Building your brand… from the inside out
Updated: Dec 4, 2018
You can download your free copy of our white paper here.
The first brand disconnect
Brand. There's a word we hear bandied about a lot these days. But it's a word that's meaning is equally as often misunderstood.
A brand is so much more than a logo on a letterhead or the livery on a vehicle. It's what we at dragonfish call the 'promise' we – and every organisation - make to the outside world.
It's what we want our customers, prospects and other stakeholders to think and feel when they hear or see our name.
So here's our first brand disconnect. It's between those who think a brand is something they're going to find locked in old corporate identity manual, and those who know it's something far bigger and more important.
Your brand exists – what does yours say about you?
Like it or not, your organisation is – or maybe that should be has? - a brand. Even if you say nothing, you're saying something.
That’s because your brand is simply a set of associations customers and others build based on their interactions with your company.
In fact, one of the most critical roles for a brand – is setting expectations for your customer experience.
If your customer experience matches the expectations set by your brand, your customers will love you for it. So will your senior managers – particularly your finance director - because this breeds customer loyalty, repeat purchase and increased profit.
A recent global study by Gallup showed brands which are seen to keep their promises have, on average, a 50% higher operating margin.*
Let's take a bite out of Apple
According to Forbes, Apple is the world's most valuable brand at around $130 billion. From their products and packaging to their in-store service, Apple seem to have it consistently right. It's a brand that lives up to its promise. Which is why they can charge premium brand prices.
The second brand disconnect
There's a clue in the comment about Apple above: '...their in-store service...' The people part of every organisation that actually delivers a brand's promise.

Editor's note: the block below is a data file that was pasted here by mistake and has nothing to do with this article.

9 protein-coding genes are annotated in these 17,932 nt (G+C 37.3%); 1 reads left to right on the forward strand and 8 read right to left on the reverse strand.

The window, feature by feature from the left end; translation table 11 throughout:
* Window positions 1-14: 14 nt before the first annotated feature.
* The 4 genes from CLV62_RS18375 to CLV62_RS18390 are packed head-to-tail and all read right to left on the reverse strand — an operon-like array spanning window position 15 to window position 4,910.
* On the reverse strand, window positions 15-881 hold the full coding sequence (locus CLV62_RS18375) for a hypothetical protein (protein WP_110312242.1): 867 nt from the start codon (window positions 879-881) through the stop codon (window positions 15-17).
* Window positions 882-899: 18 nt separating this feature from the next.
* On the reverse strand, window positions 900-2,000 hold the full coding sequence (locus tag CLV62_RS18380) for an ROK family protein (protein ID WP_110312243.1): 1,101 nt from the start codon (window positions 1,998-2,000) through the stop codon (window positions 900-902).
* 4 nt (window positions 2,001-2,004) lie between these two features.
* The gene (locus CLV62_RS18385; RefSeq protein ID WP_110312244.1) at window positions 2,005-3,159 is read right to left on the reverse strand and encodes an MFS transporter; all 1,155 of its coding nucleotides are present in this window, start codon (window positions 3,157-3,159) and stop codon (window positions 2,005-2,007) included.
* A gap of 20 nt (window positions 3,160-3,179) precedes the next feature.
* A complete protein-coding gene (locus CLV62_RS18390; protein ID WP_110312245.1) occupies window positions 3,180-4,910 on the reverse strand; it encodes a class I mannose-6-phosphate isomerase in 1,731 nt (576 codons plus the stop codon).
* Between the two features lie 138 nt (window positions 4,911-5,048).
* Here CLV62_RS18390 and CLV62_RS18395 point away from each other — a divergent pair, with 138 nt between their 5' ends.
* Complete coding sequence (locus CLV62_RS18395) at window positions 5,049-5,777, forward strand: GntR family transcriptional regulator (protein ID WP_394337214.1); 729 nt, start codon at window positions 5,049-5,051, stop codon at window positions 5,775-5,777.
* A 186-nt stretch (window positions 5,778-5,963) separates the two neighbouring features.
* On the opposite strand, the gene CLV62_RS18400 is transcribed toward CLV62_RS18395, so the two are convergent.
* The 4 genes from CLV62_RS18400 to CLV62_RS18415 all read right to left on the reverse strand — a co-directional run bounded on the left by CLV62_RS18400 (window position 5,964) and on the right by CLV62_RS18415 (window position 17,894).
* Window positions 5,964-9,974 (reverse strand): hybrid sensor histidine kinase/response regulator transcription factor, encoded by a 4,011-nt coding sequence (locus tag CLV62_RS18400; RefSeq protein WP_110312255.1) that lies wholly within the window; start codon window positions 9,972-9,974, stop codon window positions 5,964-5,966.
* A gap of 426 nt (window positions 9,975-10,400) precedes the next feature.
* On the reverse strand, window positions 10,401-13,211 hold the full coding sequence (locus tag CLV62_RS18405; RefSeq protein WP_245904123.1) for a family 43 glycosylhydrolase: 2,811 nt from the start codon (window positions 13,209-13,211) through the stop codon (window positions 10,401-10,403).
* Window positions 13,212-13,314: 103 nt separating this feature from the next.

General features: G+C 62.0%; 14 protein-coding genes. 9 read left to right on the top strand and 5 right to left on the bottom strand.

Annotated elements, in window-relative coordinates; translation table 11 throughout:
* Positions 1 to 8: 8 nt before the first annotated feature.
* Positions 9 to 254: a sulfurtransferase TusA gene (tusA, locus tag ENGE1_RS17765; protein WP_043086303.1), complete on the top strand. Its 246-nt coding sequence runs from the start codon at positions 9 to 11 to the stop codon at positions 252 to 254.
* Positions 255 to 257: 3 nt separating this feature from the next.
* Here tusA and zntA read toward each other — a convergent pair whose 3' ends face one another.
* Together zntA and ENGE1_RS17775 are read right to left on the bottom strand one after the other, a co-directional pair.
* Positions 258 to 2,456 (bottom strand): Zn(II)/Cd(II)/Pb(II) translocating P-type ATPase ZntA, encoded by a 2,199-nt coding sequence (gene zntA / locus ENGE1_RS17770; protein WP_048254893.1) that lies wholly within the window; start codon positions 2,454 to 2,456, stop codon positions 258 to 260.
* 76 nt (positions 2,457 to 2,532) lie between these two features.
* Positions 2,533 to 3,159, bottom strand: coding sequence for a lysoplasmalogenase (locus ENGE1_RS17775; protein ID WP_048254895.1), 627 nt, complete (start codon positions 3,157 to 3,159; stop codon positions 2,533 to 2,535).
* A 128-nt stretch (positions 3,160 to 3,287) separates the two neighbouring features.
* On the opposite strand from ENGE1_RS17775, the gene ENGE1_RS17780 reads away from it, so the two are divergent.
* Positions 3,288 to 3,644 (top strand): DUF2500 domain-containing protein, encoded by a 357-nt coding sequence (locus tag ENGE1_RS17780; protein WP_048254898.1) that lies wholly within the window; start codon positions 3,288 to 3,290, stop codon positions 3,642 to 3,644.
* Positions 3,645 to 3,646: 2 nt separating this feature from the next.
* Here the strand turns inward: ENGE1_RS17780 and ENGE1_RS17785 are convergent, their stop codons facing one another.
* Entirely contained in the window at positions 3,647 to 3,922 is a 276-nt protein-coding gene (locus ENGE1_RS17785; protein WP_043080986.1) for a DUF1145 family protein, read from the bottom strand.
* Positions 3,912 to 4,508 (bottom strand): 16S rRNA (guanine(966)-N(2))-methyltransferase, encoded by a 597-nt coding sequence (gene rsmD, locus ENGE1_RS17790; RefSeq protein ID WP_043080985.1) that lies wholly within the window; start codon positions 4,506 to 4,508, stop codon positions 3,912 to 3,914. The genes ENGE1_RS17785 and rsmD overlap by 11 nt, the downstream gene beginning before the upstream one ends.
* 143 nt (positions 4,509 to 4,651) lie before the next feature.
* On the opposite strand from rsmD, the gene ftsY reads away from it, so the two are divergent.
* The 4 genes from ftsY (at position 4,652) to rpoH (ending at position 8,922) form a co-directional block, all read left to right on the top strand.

If there's a gap between your promise, what your customers expect and the reality they experience you have a problem. This gap erodes trust, loyalty and ultimately profit.
You can't declare one thing – through your press advertising or website, for example – and deliver another. And for most organisations, the successful delivery of a brand's promise is undertaken by their people.
This is a common problem
Research with 18 million consumers shows that only half of brands keep their promises all the time. Little wonder the world finds it hard to trust brands.*
Most management teams, from the board to marketing and HR departments, will work hard to define their brand position and promise. What lots of organisations find difficult or don’t prioritise, is translating that into the practicalities of a desired customer experience.
According to the Chartered Institute of Marketing (CIM) only 18% of Marketing Directors agree they have a clearly articulated 'desired customer experience.' **
Yet this is where every interaction, big or small, contributes in some way to a perception of whether you’re living up to your brand's promise.
And, as we said above, generally it's your people who should best represent your brand.
So whether it's on the phone, in person, in a retail outlet or in writing, via a letter or e-mail, your front line staff manage critical opportunities for delivering your brand promise.
Even your head office teams, who support your front line staff supporting your customers, make daily decisions that impact customers, your promise and your brand.
The only way to ensure happy, loyal customers is to understand the links between your brand, your customers' expectations, and the way your people deliver what you promise.
Here's how we can help you
We're highly experienced at helping our client’s people understand their brand – it’s direction and how they fit in.
So we have a lot of useful information, inspiration and original thinking on how to close the brand disconnect that so often exists in complex organisations, including our Top 8 Tips for getting the critical relationship between your brand and your people right.
You'll find all this and more in our FREE ‘Beat the Brand Disconnect' White Paper. You can download your free copy here.
* Gallup Business Journal, July 26, 2012
** The Chartered Institute of Marketing, CEM Report